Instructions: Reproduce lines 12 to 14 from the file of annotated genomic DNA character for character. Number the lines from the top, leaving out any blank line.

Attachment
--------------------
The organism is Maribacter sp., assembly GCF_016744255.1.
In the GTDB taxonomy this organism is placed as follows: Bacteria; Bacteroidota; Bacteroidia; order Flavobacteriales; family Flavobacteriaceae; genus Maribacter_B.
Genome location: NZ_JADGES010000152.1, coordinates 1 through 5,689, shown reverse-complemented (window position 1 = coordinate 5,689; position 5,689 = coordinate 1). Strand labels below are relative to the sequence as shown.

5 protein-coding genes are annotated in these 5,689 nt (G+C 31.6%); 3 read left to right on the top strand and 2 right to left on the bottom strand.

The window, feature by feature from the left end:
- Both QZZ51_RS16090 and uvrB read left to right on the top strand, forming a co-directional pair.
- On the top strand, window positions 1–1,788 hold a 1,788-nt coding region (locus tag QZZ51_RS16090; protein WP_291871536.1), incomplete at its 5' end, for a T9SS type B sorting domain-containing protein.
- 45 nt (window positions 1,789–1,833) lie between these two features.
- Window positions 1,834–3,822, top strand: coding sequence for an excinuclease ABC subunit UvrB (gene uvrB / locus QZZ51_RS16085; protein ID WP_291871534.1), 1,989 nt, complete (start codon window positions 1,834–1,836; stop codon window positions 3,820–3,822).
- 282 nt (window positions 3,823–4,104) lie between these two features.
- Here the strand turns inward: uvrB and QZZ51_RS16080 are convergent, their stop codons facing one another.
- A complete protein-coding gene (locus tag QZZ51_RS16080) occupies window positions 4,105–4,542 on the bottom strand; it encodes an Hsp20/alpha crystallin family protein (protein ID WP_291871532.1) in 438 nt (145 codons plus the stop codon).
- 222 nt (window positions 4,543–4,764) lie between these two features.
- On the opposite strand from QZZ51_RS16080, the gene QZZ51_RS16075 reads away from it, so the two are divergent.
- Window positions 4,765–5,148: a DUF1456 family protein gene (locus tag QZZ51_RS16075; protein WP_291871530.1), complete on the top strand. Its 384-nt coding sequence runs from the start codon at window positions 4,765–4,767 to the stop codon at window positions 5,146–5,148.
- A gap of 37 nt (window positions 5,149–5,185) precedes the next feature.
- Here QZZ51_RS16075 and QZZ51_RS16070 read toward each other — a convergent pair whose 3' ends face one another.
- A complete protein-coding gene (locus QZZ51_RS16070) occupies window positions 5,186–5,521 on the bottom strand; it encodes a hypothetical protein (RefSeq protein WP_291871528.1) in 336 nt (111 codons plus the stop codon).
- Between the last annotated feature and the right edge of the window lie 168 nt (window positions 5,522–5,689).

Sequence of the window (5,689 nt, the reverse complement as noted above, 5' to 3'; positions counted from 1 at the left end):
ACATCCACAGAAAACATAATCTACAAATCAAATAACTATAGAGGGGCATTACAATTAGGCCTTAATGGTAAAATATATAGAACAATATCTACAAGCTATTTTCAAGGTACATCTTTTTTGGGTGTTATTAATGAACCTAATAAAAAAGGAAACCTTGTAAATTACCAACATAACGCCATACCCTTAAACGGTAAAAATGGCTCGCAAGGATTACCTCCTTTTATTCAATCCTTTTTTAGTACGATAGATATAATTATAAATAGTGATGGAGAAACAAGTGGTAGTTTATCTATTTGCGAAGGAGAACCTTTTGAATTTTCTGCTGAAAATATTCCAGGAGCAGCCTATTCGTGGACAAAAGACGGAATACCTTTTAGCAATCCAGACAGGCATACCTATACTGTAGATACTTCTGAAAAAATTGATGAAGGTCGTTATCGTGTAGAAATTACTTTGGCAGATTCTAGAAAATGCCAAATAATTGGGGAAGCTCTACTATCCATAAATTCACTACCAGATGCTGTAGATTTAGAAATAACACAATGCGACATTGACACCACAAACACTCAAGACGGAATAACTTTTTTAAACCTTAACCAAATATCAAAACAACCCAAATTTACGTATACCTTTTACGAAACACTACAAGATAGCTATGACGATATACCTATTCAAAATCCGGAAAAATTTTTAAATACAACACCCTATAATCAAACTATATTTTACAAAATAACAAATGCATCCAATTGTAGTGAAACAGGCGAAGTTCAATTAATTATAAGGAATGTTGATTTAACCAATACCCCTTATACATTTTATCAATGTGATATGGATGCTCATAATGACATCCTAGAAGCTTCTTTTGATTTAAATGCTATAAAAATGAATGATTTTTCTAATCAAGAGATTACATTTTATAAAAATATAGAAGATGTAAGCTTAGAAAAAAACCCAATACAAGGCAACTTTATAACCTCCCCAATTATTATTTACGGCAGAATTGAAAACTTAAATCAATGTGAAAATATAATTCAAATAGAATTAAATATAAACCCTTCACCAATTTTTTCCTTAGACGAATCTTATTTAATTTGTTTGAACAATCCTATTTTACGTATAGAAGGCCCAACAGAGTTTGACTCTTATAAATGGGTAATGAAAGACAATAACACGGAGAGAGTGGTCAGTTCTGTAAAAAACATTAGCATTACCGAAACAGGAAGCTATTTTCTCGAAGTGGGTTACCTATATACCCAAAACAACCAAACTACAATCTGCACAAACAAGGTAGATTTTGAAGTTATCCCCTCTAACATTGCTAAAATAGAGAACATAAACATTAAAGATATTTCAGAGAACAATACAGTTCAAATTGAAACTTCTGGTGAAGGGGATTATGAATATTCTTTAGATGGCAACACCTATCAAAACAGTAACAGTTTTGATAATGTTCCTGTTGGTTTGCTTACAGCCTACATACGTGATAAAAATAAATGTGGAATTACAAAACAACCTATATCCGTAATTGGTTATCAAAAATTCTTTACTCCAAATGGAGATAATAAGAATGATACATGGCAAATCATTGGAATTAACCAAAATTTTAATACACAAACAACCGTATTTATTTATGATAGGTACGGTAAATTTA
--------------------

- A complete protein-coding gene (locus tag QZZ51_RS16080) occupies window positions 4,105–4,542 on the bottom strand; it encodes an Hsp20/alpha crystallin family protein (protein ID WP_291871532.1) in 438 nt (145 codons plus the stop codon).
- 222 nt (window positions 4,543–4,764) lie between these two features.
- On the opposite strand from QZZ51_RS16080, the gene QZZ51_RS16075 reads away from it, so the two are divergent.